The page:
17 February 2012 11:18 [Source: ICIS news]
LONDON (ICIS)--High polyethylene (PE) and polypropylene (PP) prices in Europe are leading to increased offers of imports as re-exports from China, as well as new offers from some Middle Eastern suppliers, who see a better netback in Europe than Asia, sources said on Friday.
“The [arbitrage] window is well and truly open,” said a major PE producer.
PE and PP prices have risen by over 20% in Europe in 2012, while the Asian market has been lacklustre so far this year.
Traders and large converters report offers of imports but prices are not necessarily attractive enough for them to buy, as the outlook for Europe remains uncertain.
“Everybody knows that [European] prices are going up in March, but what will happen after that is anybody’s guess,” said a large buyer. “I can see a scenario like 2011, when prices fell after the first quarter.”
Low density polyethylene (LDPE) net spot prices started 2011 at €1,400/tonne ($1,842/tonne) FD (free delivered) NWE (northwest Europe), peaked at €1,480/tonne FD NWE in March, and fell steadily throughout the year to reach a low of €1,030/tonne FD NWE by December. PE prices fell on a glut of supply and slow demand.
Current spot LDPE prices are around €1,320/tonne FD NWE, with a tendency to move up.
Demand in 2012 is not bad, but producers have been successful in increasing prices mainly because of cutbacks in production which have left supply tight in some cases. High feedstock costs have cut deeply into producers’ margins, leaving PE and PP prices barely above the headline monomer contract prices by the end of January.
March is expected to see another rise in monomer contract prices and PE and PP prices are widely expected to move up at least in line with these new contracts.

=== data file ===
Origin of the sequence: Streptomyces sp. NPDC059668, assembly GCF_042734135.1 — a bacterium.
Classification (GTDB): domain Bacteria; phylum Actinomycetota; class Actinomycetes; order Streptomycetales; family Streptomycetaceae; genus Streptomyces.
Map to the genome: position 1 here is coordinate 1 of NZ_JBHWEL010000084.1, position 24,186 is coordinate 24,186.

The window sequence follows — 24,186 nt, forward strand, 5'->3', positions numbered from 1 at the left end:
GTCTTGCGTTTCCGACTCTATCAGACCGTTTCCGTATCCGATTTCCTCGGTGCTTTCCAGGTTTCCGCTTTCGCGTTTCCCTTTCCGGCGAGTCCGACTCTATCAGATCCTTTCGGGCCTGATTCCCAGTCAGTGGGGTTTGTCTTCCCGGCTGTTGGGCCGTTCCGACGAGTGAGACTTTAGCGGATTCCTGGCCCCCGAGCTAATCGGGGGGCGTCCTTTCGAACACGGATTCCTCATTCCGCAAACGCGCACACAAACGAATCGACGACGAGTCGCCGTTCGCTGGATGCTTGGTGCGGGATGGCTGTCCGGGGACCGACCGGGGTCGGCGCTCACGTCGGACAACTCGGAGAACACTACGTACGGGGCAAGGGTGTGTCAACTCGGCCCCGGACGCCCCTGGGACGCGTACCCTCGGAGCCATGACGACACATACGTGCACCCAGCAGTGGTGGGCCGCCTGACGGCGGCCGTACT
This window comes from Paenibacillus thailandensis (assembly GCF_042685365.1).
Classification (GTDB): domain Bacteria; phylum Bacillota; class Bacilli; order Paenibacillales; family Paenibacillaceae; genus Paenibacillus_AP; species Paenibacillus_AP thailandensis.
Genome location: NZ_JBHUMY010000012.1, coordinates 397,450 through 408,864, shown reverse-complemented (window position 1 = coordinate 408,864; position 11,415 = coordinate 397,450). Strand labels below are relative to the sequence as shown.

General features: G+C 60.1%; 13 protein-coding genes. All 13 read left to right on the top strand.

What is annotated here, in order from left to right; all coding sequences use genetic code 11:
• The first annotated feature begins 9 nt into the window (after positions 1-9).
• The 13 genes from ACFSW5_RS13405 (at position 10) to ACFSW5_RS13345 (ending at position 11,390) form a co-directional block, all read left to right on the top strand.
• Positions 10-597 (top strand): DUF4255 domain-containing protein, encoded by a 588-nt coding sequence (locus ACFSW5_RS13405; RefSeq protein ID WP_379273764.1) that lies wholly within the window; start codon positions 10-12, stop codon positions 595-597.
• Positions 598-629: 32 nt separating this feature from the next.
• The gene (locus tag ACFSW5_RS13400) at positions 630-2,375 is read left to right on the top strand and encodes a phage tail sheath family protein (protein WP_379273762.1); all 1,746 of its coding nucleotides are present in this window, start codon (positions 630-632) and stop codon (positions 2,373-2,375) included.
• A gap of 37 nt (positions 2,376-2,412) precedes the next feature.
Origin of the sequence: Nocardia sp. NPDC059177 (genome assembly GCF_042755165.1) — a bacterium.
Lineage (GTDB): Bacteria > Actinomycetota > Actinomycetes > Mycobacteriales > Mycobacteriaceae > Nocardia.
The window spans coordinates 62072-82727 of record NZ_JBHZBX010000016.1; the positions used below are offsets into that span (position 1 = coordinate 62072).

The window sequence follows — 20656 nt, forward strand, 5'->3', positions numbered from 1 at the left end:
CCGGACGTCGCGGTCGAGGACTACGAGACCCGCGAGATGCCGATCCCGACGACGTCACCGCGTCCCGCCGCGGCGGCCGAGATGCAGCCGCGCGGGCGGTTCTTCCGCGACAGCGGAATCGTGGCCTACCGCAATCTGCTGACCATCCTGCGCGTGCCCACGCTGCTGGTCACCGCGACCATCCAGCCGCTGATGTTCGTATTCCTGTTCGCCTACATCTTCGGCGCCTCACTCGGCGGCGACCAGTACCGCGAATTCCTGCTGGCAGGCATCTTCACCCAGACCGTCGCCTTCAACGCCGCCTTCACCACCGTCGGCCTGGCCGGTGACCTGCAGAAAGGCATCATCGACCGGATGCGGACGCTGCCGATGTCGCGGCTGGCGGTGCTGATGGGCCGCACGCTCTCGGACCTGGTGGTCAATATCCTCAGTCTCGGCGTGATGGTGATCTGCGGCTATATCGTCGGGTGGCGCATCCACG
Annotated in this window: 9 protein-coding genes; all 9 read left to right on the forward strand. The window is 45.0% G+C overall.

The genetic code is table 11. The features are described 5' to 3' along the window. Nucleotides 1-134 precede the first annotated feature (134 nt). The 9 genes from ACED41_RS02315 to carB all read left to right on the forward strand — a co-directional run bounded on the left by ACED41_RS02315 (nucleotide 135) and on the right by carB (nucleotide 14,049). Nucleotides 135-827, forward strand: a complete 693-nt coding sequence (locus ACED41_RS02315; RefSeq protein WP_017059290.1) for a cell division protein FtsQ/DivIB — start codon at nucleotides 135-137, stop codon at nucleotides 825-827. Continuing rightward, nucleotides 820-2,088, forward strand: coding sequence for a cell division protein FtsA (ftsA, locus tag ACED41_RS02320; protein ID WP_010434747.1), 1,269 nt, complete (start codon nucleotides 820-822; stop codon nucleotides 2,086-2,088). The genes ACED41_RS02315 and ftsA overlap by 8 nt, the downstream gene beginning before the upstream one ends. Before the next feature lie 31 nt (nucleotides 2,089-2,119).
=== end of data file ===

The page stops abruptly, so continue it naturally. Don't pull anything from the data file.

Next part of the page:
“If we carry on like this, all the windows and doors will be open for material to flow into Europe,” said a trader who feared that the European PE market is becoming overheated.
Producers say there is no choice, however, and some expect a different outcome to the current situation.
“Yes, there are imports at present, but I don’t think they will ruin the European market,” said another PE producer. “It won’t be European prices falling, but Asian ones going up. Chinese PE producers can’t survive at this level. They will have to cut production.”
LDPE prices in Asia are currently offered at $1,370/tonne CFR (cost & freight) for Iranian material, but with FOB (free on board) China offers mentioned well above $1,400/tonne – plus freight and the probability of a 6.5% import duty into Europe, as well as costs and margin – European buyers are naturally hesitant.
Nervousness surrounding the European economy and its effect on markets globally could mean that European producers will maintain a certain balance, as traders and buyers do not want the risk of bringing material into Europe with a six-week delivery time.
PP and PE are used extensively in packaging. PE is also used in the agricultural industry and PP in the automotive sector.
($1 = €0.76)
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